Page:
Greens Primer by Sue Kass

I was thinking today how all the marvelous greens are somewhat a bit daunting for new CSA members, so I will offer a few recipe and a few tips


Tip #1: Lots of the veggies–beets, radishes, broccoli, kohlarabi–come with “greens” that many might neglects. Cook ’em up like you would any other green

Tip #2: Most of those glorious greens can be used interchangeably and/or as you would spinach in things like soups, lasagne, spanokopita, etc

Tip # 3: when you are drowning in greens and the next batch is about to arrive, steam them until wilted in a large skilllet with a few tablespoons of water. Stuff the cooked greens and their liquid into a ziploc and toss in the freezer. You’ve got quick cooked greens ready to go for a recipe or in the dark of winter when kale is $2.50 a sickly bunch

Tip #4: the more assertive greens, like mustards, bok choy, etc benefit from chopping rather finely if you plan to eat them raw in a salad. I usually dress those in a stronger flavored dressing and let them marinate a bit more before serving (see dressings below)

Fresh Ginger-Sesame Dressing (for an “asian-style coleslaw but also tames mustard nicely)

1/2 c rice vinegar

1Tb dark sesame oil

1/8 c sugar

1 Tbs grated fresh ginger

2 tsp soy sauce

salt, pepper to taste


Thai-Style Lemon Dressing

4 Tbs lemon juice

4 tsp peanut oil

4 tsp brown sugar

2 tsp fish sauce

Toss with a mix of greens, mint, cilantro

Kass family Beans n Greens (we eat this about once a week, year round)

1-2 bunches fresh greens (or equivalent in frozen)

Small onion or large shallot, fnely chopped

2-3 cloves garlic, ” ”

1/4-1/2 tsp red pepper flakes

1-2 Tbs olive oil

1/4 c. white wine or sherry

1-2 c. cooked beans (I typically use canned drained caneloni or white kidney beans)


Wash greens, leave damp and cook in a large skillet with a few tbs water until just tender. Set aside, reserving liquid.

Wipe out pan and saute onions and garlic and pepper flakes in oil until soft, then add wine and boil until reduced and a bit syrupy.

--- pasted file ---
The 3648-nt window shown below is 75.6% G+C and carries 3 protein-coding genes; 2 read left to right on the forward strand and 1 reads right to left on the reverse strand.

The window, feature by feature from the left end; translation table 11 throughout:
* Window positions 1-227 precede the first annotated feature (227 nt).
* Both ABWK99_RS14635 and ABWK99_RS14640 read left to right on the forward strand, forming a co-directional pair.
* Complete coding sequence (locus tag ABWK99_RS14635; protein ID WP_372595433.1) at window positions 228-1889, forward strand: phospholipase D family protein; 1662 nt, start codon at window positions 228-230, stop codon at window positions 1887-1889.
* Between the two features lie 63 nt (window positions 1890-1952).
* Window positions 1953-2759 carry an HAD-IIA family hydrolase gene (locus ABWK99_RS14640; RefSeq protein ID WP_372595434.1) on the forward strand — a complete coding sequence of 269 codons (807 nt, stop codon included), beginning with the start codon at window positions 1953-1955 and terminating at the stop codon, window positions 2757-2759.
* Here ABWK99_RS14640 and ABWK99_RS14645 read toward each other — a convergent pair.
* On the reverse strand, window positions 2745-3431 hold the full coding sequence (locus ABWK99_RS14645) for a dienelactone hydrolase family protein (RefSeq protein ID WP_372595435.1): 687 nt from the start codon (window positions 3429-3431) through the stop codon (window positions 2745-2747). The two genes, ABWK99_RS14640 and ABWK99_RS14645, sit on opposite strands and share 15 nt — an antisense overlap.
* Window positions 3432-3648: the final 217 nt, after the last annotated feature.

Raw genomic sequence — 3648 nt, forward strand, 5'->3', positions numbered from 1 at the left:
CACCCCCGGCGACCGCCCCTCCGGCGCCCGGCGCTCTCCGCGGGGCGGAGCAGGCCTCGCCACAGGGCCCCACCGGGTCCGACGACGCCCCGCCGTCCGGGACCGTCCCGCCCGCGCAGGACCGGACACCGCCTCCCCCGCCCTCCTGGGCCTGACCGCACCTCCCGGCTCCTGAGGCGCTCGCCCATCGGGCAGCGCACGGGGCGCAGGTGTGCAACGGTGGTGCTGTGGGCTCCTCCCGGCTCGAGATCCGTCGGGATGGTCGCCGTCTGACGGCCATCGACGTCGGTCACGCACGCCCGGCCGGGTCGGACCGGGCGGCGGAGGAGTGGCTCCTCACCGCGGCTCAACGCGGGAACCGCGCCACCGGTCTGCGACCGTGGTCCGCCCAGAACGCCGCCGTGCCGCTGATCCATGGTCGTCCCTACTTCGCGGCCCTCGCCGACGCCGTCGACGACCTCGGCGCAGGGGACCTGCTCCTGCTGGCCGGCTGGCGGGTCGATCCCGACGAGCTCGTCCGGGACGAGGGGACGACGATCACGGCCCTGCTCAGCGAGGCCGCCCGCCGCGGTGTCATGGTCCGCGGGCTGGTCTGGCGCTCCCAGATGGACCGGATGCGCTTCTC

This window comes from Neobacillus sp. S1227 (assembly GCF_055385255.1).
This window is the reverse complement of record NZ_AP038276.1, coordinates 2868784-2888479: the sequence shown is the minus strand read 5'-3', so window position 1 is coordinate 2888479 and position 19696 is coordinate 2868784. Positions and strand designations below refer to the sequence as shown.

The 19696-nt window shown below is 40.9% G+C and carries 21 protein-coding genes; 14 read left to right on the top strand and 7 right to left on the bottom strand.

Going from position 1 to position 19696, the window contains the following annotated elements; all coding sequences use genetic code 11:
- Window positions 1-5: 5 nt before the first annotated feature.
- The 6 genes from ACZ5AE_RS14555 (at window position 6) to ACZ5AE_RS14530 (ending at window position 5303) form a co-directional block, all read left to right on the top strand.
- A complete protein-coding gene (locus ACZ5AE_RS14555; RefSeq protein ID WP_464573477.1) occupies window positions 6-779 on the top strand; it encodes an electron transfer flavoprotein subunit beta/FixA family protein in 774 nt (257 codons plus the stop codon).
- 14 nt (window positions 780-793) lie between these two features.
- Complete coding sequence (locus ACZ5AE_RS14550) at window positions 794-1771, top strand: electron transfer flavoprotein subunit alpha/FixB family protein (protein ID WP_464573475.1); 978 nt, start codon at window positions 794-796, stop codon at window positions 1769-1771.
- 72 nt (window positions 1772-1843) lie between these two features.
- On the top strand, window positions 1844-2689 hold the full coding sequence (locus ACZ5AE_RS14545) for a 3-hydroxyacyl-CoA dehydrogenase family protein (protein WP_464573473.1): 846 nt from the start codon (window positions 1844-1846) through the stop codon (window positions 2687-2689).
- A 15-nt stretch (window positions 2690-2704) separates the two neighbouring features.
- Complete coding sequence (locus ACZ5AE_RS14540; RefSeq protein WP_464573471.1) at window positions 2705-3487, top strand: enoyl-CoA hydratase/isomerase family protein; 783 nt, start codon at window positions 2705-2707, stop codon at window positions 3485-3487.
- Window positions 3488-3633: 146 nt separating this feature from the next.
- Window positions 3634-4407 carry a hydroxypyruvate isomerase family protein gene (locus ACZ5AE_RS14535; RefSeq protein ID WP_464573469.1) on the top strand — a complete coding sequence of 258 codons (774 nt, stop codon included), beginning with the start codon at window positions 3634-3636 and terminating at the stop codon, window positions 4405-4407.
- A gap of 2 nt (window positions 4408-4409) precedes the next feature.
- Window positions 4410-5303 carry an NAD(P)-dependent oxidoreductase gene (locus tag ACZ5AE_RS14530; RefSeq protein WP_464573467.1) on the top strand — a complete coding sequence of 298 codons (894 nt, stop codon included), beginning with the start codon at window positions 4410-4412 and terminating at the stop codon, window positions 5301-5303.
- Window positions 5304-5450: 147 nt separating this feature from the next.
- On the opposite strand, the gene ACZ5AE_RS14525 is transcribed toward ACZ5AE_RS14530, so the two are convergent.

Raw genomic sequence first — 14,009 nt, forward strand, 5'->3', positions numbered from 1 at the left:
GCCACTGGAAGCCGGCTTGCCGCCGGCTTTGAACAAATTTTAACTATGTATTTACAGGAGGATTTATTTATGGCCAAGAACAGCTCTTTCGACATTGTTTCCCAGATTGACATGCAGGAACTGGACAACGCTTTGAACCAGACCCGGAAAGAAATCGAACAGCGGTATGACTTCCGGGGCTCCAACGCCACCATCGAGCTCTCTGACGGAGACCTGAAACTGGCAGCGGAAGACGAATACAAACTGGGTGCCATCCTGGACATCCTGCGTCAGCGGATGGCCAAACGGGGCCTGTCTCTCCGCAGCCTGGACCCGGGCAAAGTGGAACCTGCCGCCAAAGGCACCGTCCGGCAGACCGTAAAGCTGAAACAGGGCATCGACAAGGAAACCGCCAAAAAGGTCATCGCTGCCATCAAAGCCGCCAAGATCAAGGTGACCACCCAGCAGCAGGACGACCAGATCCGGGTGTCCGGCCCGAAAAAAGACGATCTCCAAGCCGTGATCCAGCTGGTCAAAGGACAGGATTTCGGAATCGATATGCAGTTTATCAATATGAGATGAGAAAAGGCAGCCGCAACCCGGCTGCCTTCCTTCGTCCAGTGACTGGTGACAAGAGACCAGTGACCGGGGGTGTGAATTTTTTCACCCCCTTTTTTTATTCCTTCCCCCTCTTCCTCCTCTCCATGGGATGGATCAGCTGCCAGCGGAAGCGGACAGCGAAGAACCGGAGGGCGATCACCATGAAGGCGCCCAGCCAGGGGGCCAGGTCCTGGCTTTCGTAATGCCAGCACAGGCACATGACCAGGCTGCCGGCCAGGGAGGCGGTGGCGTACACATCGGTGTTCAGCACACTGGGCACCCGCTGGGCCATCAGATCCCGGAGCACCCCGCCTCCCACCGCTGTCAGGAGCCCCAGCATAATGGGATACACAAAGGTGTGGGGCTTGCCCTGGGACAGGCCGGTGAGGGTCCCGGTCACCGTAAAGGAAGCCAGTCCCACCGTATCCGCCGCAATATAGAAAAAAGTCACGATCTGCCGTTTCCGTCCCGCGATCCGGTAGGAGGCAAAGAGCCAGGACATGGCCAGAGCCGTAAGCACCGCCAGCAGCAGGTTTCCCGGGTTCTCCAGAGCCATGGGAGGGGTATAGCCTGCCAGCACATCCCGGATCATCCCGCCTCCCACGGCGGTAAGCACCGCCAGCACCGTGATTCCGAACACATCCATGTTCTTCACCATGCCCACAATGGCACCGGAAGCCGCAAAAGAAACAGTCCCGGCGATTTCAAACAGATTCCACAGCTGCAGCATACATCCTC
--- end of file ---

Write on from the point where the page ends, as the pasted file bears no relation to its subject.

Meanwhile chop greens.

Add greens back into pan with their juices and with beans; you may need to add a bit of water to make mixture “loose”

Cook for 5-10 minutes more to allow flavors to marry, add salt/black pepper to taste. Serve over rice, quinoa, bulgar or

grain of your choice, sprinkle with parmesan


Empanadas with Greens & Olives–great lunch/picnic way to eat your greens!


Yeasted olive oil dough (see below)

10 c. mixed greens, cleaned/stemmed

2 Tbs olive oil

1 small onion, diced

2 cloves garlic, chopped

1/4 c. chopped parsley

red pepper flakes

1/2 c. pitted kalamata oiives, coarsely chopped

1/2 c grated cheese (I’ve done provolone, fontina, jack, parmesan, mozzarella, or mixed)

1 beaten egg.


Make dough and while it is risng, prepare the greens.


Wash greens, don’t dry. Heat oil in a large wide skillet, saute the garlic, onions, pepper, parsley until onions are tender, then add the greens and cook until tender. Gently squeeze the mixture to drain off excess moisture and chop finely. Mix the seasoned greens with olives, cheese, egg. Season to taste w/salt and pepper.

Divide dough into 12 pieces and roll each piece into a 4″ circle. Place 1 1/2 Tb of filling in center of the circle and fold over or fold up edges, pinch well to seal. Place on ungreased sheet and bake 20-30 miutes at 375 until golden brown. Serve hot or at room temperature. Freeze well for later consumption.

Yeasted dough:2 tsp dry yeast, 1/2 tsp sugar, 1/2 c warm water–> Blend and allow to sit 10 minutes or until foamy. Mix in 3 Tbs olive oil, 1 beaten egg and pinch slt. Work in 1 3/4 c. flour (or a little more) until you have a smooth, elastic kneadable dough. Knead briefly, then place in lightly oiled bowl and let rise 45 minutes or more until doubles in bulk. This is a very sturdy and forgiving dough.




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